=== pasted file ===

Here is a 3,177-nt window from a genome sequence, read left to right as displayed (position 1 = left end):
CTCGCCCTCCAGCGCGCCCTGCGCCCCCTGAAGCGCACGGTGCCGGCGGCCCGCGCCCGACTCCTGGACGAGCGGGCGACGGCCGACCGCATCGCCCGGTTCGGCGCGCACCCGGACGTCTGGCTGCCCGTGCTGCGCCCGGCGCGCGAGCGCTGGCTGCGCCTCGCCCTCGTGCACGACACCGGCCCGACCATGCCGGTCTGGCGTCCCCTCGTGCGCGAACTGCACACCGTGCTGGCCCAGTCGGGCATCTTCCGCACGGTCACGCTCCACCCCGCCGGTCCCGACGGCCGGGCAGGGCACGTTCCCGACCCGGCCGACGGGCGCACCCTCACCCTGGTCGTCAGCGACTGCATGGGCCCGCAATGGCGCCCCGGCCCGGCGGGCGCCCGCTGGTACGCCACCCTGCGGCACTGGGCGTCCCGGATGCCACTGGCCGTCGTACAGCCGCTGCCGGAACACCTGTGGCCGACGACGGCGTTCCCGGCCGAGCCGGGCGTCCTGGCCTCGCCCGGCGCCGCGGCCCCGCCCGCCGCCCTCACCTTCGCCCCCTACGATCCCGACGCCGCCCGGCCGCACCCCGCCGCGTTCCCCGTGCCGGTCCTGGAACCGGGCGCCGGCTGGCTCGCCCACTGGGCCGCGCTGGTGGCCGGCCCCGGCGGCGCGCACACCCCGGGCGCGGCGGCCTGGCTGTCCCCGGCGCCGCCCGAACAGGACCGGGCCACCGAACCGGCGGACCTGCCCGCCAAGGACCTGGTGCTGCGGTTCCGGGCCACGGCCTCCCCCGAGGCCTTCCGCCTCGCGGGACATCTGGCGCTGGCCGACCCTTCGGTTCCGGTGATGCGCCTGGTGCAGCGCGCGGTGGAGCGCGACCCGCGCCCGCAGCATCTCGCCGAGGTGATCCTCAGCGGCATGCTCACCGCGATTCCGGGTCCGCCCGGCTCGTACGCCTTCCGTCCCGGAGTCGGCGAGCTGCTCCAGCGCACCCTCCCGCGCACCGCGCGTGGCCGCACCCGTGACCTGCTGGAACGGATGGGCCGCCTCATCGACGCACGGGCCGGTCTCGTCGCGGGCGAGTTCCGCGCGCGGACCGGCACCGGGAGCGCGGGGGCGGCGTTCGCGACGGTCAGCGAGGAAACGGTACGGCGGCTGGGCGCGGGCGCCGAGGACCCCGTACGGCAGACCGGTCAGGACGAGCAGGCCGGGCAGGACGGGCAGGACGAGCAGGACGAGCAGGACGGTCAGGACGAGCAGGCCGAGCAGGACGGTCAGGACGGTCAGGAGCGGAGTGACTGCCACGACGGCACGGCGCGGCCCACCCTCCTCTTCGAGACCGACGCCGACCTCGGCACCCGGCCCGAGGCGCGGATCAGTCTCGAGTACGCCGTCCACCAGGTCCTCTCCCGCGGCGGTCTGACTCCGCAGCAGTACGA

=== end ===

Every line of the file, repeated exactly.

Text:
Here is a 3,177-nt window from a genome sequence, read left to right as displayed (position 1 = left end):
CTCGCCCTCCAGCGCGCCCTGCGCCCCCTGAAGCGCACGGTGCCGGCGGCCCGCGCCCGACTCCTGGACGAGCGGGCGACGGCCGACCGCATCGCCCGGTTCGGCGCGCACCCGGACGTCTGGCTGCCCGTGCTGCGCCCGGCGCGCGAGCGCTGGCTGCGCCTCGCCCTCGTGCACGACACCGGCCCGACCATGCCGGTCTGGCGTCCCCTCGTGCGCGAACTGCACACCGTGCTGGCCCAGTCGGGCATCTTCCGCACGGTCACGCTCCACCCCGCCGGTCCCGACGGCCGGGCAGGGCACGTTCCCGACCCGGCCGACGGGCGCACCCTCACCCTGGTCGTCAGCGACTGCATGGGCCCGCAATGGCGCCCCGGCCCGGCGGGCGCCCGCTGGTACGCCACCCTGCGGCACTGGGCGTCCCGGATGCCACTGGCCGTCGTACAGCCGCTGCCGGAACACCTGTGGCCGACGACGGCGTTCCCGGCCGAGCCGGGCGTCCTGGCCTCGCCCGGCGCCGCGGCCCCGCCCGCCGCCCTCACCTTCGCCCCCTACGATCCCGACGCCGCCCGGCCGCACCCCGCCGCGTTCCCCGTGCCGGTCCTGGAACCGGGCGCCGGCTGGCTCGCCCACTGGGCCGCGCTGGTGGCCGGCCCCGGCGGCGCGCACACCCCGGGCGCGGCGGCCTGGCTGTCCCCGGCGCCGCCCGAACAGGACCGGGCCACCGAACCGGCGGACCTGCCCGCCAAGGACCTGGTGCTGCGGTTCCGGGCCACGGCCTCCCCCGAGGCCTTCCGCCTCGCGGGACATCTGGCGCTGGCCGACCCTTCGGTTCCGGTGATGCGCCTGGTGCAGCGCGCGGTGGAGCGCGACCCGCGCCCGCAGCATCTCGCCGAGGTGATCCTCAGCGGCATGCTCACCGCGATTCCGGGTCCGCCCGGCTCGTACGCCTTCCGTCCCGGAGTCGGCGAGCTGCTCCAGCGCACCCTCCCGCGCACCGCGCGTGGCCGCACCCGTGACCTGCTGGAACGGATGGGCCGCCTCATCGACGCACGGGCCGGTCTCGTCGCGGGCGAGTTCCGCGCGCGGACCGGCACCGGGAGCGCGGGGGCGGCGTTCGCGACGGTCAGCGAGGAAACGGTACGGCGGCTGGGCGCGGGCGCCGAGGACCCCGTACGGCAGACCGGTCAGGACGAGCAGGCCGGGCAGGACGGGCAGGACGAGCAGGACGAGCAGGACGGTCAGGACGAGCAGGCCGAGCAGGACGGTCAGGACGGTCAGGAGCGGAGTGACTGCCACGACGGCACGGCGCGGCCCACCCTCCTCTTCGAGACCGACGCCGACCTCGGCACCCGGCCCGAGGCGCGGATCAGTCTCGAGTACGCCGTCCACCAGGTCCTCTCCCGCGGCGGTCTGACTCCGCAGCAGTACGA